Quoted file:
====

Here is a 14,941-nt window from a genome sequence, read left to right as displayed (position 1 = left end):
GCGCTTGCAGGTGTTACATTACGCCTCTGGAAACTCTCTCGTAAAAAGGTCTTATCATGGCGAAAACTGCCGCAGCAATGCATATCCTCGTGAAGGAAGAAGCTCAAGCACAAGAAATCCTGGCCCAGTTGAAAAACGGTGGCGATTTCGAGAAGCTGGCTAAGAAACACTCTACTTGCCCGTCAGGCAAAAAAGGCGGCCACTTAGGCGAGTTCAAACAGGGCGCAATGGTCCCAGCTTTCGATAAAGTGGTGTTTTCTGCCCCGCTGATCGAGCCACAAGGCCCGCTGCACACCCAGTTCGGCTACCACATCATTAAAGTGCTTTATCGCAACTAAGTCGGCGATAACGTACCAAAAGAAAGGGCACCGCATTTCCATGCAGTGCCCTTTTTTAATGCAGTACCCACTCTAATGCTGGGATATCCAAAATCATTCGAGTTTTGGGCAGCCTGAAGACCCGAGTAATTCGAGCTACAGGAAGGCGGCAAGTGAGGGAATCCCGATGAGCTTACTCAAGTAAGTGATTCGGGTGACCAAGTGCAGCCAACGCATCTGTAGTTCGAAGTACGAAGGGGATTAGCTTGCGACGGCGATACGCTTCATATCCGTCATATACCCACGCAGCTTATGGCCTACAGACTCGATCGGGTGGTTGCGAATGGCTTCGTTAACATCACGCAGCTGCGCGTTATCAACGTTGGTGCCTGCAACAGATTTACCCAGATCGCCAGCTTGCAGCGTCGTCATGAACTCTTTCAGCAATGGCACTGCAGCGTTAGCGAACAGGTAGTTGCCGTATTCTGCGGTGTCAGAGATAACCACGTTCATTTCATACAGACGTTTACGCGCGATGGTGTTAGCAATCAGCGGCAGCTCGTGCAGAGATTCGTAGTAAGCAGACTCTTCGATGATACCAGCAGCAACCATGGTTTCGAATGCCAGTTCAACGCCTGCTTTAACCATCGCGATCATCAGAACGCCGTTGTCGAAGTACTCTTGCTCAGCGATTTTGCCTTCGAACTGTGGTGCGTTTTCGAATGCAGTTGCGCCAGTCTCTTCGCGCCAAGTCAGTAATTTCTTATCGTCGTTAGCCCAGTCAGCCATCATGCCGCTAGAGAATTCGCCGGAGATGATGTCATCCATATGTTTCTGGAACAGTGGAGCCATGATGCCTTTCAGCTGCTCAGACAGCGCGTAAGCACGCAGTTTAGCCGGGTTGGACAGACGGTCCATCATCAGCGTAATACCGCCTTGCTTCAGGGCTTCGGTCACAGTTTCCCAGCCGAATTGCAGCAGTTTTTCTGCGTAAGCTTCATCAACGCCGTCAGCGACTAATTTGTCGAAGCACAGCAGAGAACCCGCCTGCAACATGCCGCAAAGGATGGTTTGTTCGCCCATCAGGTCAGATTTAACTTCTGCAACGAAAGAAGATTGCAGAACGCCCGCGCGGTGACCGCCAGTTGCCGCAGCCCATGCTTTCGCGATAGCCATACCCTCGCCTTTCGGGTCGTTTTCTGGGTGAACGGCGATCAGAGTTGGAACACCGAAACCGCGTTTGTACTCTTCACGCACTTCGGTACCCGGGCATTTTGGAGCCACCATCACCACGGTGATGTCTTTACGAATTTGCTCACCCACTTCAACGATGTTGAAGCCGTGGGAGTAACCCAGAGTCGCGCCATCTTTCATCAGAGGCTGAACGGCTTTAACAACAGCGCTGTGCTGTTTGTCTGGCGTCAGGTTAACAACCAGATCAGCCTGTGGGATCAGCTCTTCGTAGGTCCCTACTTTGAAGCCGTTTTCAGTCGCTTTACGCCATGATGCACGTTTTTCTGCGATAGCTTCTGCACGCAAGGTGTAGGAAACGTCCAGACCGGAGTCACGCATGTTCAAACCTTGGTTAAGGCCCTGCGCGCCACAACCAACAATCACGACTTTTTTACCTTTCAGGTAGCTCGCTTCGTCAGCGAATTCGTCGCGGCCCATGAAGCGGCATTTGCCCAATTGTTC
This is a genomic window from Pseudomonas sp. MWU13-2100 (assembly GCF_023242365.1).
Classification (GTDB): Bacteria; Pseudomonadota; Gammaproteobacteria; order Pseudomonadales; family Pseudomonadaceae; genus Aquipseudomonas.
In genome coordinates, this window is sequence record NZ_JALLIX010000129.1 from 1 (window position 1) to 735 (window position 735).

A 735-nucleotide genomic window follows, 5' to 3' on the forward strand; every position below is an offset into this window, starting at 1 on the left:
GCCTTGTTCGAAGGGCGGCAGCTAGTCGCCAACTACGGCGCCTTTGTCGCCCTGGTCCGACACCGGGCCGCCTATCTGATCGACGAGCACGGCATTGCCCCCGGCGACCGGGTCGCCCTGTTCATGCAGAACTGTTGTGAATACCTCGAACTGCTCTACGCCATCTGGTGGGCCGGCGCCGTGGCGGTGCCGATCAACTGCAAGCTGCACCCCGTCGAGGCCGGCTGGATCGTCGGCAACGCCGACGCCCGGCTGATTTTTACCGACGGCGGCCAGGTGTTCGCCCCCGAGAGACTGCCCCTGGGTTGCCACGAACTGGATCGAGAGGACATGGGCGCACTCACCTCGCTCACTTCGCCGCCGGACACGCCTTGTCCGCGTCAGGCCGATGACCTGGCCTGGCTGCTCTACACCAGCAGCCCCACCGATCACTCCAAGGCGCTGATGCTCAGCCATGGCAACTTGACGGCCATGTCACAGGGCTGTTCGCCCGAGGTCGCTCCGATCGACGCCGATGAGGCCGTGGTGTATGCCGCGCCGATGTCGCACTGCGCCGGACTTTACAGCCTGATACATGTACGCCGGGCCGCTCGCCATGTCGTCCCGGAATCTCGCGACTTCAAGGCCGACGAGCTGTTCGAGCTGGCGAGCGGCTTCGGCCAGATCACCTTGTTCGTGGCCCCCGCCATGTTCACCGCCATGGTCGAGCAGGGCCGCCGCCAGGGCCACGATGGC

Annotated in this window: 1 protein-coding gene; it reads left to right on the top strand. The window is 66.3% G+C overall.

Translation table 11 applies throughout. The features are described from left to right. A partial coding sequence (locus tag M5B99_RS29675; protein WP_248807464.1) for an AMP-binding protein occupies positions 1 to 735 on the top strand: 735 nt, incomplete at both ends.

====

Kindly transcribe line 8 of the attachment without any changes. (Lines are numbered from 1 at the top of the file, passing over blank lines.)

Annotated in this window: 1 protein-coding gene; it reads left to right on the top strand. The window is 66.3% G+C overall.